It may come as a surprise to many that ransomware is now entering its fourth decade of existence. The first known occurrence of ransomware, called the AIDS Trojan, was released in 1989. With the consumer and business Internet being largely nonexistent at that time, the primary method of distribution of the AIDS Trojan relied on its creator, Joseph Popp, sending out roughly 20,000 floppy disks to attendees of the World Health Organization’s AIDS conference.
The disks handed out by Popp were labeled “AIDS Information – Introductory Diskettes” and included a supplemental leaflet. The leaflet contained a warning that the code contained on the disk could cause harm to any system it was introduced to, and that compensation and damages could be assessed by PC Cyborg Corporation.
If inserted, the disk would display a text-based graphic that would reappear with a reboot. Once active, the disk-based program would log the number of times the computer was booted. Once that count reached 90, file directories would be hidden, with the files either becoming encrypted or locked. To regain access, $189 would have to be sent to a PO box in Panama, addressed to the PC Cyborg Corporation.
It is not known exactly how many computers were infected by the AIDS Trojan or what the total amount of revenues obtained by Popp were. It is worth noting that Popp stated that any proceeds would be donated to funding AIDS research. The risk of the AIDS Trojan ultimately was minimal, as it used symmetric cryptography, and tools soon emerged that could decrypt the files without payment.
Perhaps the most puzzling aspect of this early attack was the length of time it took to become commonplace. One key consideration is the ability of ransomware to spread. Through most of the 1990s, email was used only scarcely, as were externally connected systems. This is the most likely reason for the lack of ransomware viruses released into mainstream business and consumer systems.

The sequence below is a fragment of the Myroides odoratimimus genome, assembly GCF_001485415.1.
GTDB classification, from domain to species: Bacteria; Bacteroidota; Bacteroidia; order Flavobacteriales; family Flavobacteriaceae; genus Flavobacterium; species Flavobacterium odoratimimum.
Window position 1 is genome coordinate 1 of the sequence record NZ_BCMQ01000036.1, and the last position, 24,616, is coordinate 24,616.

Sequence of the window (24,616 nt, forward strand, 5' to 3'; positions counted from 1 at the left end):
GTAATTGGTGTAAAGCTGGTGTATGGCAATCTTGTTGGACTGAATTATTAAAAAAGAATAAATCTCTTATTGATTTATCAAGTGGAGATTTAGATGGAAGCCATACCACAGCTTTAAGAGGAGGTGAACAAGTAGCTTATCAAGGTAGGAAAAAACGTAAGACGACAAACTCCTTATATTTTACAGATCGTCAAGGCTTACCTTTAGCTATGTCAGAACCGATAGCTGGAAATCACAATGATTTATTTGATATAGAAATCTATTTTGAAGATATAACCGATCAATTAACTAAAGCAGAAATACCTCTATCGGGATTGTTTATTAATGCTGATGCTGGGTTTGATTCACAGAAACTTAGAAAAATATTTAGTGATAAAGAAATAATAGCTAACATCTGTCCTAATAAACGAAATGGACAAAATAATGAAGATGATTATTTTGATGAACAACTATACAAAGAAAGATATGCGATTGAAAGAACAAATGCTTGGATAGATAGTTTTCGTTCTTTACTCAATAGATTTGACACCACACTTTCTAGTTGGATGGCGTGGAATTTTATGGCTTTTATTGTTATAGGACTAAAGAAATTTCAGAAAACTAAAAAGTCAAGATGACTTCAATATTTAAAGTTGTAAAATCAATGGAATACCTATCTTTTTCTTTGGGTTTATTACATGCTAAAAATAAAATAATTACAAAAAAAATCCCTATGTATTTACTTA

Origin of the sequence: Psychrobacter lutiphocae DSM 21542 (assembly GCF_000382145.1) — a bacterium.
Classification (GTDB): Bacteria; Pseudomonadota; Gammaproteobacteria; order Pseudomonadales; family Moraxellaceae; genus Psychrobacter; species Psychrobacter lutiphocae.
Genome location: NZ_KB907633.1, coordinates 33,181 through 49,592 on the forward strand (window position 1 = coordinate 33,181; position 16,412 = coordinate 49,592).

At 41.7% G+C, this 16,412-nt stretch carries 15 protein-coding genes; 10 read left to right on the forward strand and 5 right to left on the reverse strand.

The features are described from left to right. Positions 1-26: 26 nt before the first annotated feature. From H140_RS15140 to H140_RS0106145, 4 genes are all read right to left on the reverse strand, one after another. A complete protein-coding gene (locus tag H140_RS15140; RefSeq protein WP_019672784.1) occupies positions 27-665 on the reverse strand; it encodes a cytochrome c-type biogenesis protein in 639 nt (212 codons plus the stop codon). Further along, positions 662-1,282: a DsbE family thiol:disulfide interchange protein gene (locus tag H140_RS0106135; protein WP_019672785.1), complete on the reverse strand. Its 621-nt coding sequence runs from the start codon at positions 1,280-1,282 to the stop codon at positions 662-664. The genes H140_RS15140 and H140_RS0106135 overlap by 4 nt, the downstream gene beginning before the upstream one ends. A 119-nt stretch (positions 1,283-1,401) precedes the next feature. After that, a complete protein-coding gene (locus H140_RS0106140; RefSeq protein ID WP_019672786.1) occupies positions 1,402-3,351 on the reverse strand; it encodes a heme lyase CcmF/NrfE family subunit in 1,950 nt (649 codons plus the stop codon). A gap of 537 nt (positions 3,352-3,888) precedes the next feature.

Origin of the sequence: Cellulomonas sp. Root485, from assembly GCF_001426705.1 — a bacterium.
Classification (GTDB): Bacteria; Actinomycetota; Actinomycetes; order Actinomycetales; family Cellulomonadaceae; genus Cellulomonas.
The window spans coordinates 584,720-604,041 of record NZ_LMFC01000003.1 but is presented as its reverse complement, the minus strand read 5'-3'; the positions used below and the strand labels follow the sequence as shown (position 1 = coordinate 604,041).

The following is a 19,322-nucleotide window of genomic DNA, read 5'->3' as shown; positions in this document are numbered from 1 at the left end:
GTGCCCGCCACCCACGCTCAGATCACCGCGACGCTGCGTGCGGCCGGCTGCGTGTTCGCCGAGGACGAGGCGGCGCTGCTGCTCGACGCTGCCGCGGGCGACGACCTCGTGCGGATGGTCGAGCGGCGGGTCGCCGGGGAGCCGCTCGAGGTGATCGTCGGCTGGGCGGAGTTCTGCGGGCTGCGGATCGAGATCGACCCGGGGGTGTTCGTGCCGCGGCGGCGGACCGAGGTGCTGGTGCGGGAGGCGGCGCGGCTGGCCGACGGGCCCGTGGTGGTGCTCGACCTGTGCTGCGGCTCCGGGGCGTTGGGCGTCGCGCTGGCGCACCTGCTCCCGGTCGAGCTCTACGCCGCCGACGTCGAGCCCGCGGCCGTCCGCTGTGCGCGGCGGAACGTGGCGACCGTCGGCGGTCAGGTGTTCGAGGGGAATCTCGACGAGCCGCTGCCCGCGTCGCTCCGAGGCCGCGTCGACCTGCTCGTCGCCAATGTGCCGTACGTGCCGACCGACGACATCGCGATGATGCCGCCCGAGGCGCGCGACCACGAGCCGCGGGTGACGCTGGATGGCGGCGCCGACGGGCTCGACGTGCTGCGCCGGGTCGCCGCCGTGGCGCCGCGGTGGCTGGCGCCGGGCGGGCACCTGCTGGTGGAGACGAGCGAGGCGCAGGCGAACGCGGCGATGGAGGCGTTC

It was not until the rise of the Internet in the late 1990s, and the introduction of affordable broadband Internet services, that ransomware, viruses, and other forms of malware were able to gain a solid foothold in the daily lives of computer users and administrators. The influx of smartphones, the IoT, and always-on connectivity have also worked in ransomware’s favor.
The lessons and observations from this first attempt at ransomware remain applicable to the modern technology user. Users must properly analyze messages, particularly those that ask for their interaction, to avoid falling victim to malicious social engineering. Data must be backed up in a way that ensures its restoration, should a ransomware attack occur. Finally, a quick response to an attack will work to minimize the damage it can cause.
Ransomware attack vectors will continue to evolve, and will do so at a faster rate, thanks to the adoption of Ransomware-as-a-Service (RaaS). Remaining on the lookout for suspicious activity and diligent in keeping systems up to date will help keep you one step ahead of a would-be attacker.